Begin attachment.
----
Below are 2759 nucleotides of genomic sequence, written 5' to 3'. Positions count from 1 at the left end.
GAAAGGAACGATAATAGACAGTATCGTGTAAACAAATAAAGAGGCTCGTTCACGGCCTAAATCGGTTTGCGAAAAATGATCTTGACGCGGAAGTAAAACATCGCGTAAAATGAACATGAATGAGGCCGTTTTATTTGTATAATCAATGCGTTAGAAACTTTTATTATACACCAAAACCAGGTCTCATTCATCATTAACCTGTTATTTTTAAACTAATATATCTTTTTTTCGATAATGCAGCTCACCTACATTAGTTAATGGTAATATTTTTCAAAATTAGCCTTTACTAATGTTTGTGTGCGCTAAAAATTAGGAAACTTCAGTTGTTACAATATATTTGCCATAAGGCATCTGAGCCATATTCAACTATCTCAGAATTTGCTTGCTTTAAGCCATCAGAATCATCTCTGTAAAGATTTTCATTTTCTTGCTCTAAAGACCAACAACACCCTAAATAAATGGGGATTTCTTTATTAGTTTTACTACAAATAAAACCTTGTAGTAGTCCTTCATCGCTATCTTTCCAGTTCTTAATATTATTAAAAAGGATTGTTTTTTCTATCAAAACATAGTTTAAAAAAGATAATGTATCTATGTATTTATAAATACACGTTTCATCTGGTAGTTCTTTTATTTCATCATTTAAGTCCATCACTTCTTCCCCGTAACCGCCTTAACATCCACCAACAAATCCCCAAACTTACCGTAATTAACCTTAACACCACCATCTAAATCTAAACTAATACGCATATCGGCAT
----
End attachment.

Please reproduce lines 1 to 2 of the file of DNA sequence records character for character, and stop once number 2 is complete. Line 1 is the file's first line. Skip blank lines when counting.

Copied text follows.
Below are 2759 nucleotides of genomic sequence, written 5' to 3'. Positions count from 1 at the left end.
GAAAGGAACGATAATAGACAGTATCGTGTAAACAAATAAAGAGGCTCGTTCACGGCCTAAATCGGTTTGCGAAAAATGATCTTGACGCGGAAGTAAAACATCGCGTAAAATGAACATGAATGAGGCCGTTTTATTTGTATAATCAATGCGTTAGAAACTTTTATTATACACCAAAACCAGGTCTCATTCATCATTAACCTGTTATTTTTAAACTAATATATCTTTTTTTCGATAATGCAGCTCACCTACATTAGTTAATGGTAATATTTTTCAAAATTAGCCTTTACTAATGTTTGTGTGCGCTAAAAATTAGGAAACTTCAGTTGTTACAATATATTTGCCATAAGGCATCTGAGCCATATTCAACTATCTCAGAATTTGCTTGCTTTAAGCCATCAGAATCATCTCTGTAAAGATTTTCATTTTCTTGCTCTAAAGACCAACAACACCCTAAATAAATGGGGATTTCTTTATTAGTTTTACTACAAATAAAACCTTGTAGTAGTCCTTCATCGCTATCTTTCCAGTTCTTAATATTATTAAAAAGGATTGTTTTTTCTATCAAAACATAGTTTAAAAAAGATAATGTATCTATGTATTTATAAATACACGTTTCATCTGGTAGTTCTTTTATTTCATCATTTAAGTCCATCACTTCTTCCCCGTAACCGCCTTAACATCCACCAACAAATCCCCAAACTTACCGTAATTAACCTTAACACCACCATCTAAATCTAAACTAATACGCATATCGGCAT